This beautiful plastic figure comes from Lafredo of Madrid Spain. Lafredo was one of the big Spanish manufactures with a penchant for the old west. The company produced plastic figures in various scale from 60mm to 160mm from 1952 until 1977. This 120mm woodland indian is from the series produced from 1961-1964 in various sizes including 70mm, 80mm, 120mm, 130mm and 160mm. Lafredo was sold in Germany exclusively by Hausser Elastolin and Cherilea did the same for the company in England. These are highlight by their outstanding sculpting given the limitations of 2-D injection molded plastic figures. The bases include skulls, cats, branches and other scenic tidbits.

To learn more about Lafredo and other plastic toy soldiers from Spain check out what is arguably the best book ever produced on toy soldiers...

Andrea Press
Plastic Toy Figures Made in Spain, 1948-1978
By Juan Hermida (ref. AP-047 )
View to purchase HERE
Lafredo Cowboys & Indians 1961-1964 from the above book
Click all images to enlarge


May 30, 2016

MTSC PRODUCT SPOTLIGHT: Open Fire! Flames Of War Tabletop Miniatures Wargame

Flames of War is arguably the most popular historical wargame on the market today. Flames of War is a World War II tabletop miniatures wargame produced by the New Zealand company Battlefront Miniatures Ltd. The 1st Edition set of rules was published in 2002.

Flames of War allows players to wargame company level battles from the European and North African Theatres of World War Two, using 1/100 scale miniatures (15 mm figure scale) and miniature armor. The 2nd Edition of the rulebook was published in 2006. The 3rd and current edition of the rules was released on March 10, 2012.

Open Fire! has been carefully designed for someone who has never heard of Flames Of War before, or has seen the 256 page rulebook and not known where to start. Open Fire is not a simplified set of the Flames Of War rules, but rather a complete introductory box for a new player! Open Fire is your ticket into World War II wargaming.  It’s got everything you need to discover many aspects of this exciting hobby, from assembling and painting miniatures to playing games on the table top.

The Box Contains:
• 36 Page Full Color Open Fire Rule Book
  The Open Fire Rulebook is designed to be learned quickly and get you playing in no time. They are informative, with helpful picture diagrams to walk you through the steps of the game. Over time you can choose to stick with the Open Fire Rulebook, or choose to take a field promotion and move on to the Flames Of War rules.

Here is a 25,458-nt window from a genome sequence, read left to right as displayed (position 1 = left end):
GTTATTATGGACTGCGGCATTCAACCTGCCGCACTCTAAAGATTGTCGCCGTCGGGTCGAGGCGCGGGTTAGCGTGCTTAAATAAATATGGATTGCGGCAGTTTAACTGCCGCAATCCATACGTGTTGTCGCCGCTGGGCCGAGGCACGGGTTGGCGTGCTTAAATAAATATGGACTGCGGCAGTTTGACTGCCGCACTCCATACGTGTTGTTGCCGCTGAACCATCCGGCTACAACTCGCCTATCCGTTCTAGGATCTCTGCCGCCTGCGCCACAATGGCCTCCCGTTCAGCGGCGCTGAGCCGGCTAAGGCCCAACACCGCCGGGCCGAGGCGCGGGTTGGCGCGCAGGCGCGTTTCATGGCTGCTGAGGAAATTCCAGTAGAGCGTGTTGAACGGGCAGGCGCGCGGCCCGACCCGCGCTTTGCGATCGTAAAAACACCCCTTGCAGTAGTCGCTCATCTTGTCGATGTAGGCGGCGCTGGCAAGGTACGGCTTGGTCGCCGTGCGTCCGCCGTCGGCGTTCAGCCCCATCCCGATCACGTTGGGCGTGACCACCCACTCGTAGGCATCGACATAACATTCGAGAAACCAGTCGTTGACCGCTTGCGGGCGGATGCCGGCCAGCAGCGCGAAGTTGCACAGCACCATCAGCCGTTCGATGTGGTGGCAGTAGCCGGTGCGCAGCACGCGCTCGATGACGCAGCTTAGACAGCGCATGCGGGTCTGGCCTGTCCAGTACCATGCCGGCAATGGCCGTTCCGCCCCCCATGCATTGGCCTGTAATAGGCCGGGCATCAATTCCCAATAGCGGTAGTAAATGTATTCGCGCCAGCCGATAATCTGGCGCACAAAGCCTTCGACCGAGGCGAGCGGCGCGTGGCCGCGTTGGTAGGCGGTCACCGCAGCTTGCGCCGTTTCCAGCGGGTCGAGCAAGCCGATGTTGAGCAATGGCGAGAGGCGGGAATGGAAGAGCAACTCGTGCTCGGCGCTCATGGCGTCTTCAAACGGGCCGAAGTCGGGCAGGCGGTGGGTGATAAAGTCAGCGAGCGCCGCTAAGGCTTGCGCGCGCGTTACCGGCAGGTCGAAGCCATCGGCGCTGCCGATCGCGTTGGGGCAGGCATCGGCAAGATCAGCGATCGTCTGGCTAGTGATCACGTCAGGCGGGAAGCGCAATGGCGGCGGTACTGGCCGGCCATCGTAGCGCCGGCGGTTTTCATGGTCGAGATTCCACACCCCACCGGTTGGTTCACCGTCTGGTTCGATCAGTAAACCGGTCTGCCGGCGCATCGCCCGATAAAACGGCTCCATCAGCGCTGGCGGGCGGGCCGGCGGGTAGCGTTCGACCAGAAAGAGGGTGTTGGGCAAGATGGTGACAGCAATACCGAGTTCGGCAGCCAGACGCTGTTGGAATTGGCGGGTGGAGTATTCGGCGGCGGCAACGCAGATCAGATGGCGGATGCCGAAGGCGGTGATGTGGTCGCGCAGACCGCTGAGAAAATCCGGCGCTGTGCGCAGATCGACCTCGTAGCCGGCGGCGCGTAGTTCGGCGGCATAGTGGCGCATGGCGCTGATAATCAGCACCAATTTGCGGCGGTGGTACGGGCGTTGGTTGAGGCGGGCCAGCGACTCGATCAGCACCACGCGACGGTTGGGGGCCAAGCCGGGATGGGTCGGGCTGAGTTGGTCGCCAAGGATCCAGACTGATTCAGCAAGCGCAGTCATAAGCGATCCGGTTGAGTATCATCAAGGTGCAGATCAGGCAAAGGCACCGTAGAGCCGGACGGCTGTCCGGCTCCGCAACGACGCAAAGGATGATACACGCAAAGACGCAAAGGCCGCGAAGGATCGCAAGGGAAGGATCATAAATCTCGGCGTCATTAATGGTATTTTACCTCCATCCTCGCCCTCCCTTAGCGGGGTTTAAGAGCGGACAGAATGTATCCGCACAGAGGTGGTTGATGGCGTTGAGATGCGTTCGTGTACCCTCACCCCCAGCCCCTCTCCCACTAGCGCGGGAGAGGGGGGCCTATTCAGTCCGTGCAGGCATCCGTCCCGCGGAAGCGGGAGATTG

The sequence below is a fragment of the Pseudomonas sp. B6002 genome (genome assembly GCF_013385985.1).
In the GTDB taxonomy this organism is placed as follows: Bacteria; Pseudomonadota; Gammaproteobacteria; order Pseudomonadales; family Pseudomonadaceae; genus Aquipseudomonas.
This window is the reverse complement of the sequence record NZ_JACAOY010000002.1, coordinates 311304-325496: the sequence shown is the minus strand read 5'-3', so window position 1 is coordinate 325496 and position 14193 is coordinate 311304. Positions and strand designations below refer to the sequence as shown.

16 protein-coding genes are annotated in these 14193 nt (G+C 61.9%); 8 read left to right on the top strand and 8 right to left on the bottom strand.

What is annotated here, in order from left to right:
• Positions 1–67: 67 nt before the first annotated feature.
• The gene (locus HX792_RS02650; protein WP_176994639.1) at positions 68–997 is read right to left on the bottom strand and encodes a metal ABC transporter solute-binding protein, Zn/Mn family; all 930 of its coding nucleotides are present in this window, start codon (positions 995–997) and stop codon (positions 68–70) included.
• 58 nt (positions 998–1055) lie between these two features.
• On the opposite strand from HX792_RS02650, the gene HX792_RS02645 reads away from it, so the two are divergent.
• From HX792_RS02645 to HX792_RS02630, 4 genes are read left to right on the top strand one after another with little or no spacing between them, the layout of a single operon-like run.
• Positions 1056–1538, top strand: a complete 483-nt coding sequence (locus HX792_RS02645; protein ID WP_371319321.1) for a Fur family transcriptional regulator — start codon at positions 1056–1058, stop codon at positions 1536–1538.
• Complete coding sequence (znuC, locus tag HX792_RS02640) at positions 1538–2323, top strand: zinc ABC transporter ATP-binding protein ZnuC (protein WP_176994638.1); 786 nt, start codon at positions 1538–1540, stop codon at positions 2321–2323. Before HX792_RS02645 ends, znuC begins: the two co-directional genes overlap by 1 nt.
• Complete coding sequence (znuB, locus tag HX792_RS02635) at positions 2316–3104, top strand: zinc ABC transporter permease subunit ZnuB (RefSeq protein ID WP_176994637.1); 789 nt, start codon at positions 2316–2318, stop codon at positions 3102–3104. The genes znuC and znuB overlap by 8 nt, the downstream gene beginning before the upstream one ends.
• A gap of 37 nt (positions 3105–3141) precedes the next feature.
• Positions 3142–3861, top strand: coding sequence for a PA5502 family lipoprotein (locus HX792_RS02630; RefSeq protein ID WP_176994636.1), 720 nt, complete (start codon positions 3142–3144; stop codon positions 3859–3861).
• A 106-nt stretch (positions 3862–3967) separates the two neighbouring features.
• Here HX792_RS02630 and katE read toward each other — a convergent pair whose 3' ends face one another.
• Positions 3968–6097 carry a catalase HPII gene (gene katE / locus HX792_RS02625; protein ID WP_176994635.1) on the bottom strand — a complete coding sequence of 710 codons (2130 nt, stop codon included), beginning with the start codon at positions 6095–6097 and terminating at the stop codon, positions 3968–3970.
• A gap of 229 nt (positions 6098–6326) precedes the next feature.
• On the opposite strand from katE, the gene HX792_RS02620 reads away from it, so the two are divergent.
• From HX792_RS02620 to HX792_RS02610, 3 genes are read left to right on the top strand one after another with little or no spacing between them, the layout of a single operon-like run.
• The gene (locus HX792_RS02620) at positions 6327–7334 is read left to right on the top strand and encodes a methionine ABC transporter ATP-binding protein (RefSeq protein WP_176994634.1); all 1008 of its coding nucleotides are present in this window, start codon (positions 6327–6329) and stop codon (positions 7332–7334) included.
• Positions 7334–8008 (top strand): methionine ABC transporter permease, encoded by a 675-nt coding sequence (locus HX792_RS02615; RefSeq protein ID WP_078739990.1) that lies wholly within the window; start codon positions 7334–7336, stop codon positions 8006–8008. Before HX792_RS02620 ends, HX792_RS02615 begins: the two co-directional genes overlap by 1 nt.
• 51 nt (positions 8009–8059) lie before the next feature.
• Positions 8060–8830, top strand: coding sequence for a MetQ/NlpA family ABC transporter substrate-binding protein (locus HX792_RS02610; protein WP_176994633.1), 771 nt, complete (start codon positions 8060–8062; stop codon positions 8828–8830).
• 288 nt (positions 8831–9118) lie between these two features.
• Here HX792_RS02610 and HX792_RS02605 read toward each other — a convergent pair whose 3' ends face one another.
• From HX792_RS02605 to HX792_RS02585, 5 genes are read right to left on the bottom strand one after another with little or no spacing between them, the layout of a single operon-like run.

• 40 Page Full Color Forces book with German, British, American and Soviet Army Lists
  The Forces Book gives you the information you need to assemble an army. There is a lot to explore with Open Fire Four major nations are represented and each offers their own unique equipment and styles of play. After you choose a nation, easy-to-use company diagram show you how to choose and add platoons to your force with. Platoon diagrams that tell 
• 11 Finely Detailed tanks, including three StuG G assault guns, six Sherman V tanks, and two Firefly tanks.
• 2 Grenadier platoons, one PaK40 platoon, and one US Paratrooper platoon, for a total of 105 infantry figures and 2 guns.
• 1 V1 Flying Bomb Terrain Piece
• Cardboard Terrain
• Game Tokens and Objective Markers
• Open Fire Army Quick Reference Sheets
• 20 Dice
• Measuring Stick

From the manufacture:

Over eighteen months ago we decided that we wanted the third edition to be a new milestone for the game, not just a more graphical and polished set of rules. We wanted to create the ultimate starter set for Flames Of War. With this lofty goal in mind, and the new technology of plastics to learn, we started down the path to Open Fire! 

We ended up using three differing methods of plastic manufacturing (zinc casting, pantography and digital design) to produce the two complete forces in the box. These two forces give you a British armoured squadron with support from some fearless US paratroopers to deal with the German grenadier company defending their V1 launcher (yes that is in the box as well) with the aid of a StuG platoon and some anti-tank guns. As well as the plastics, the box comes with a quick-start booklet, terrain, tokens, dice and a complete 296 page copy of the rules for you to dive into after you have played a few games.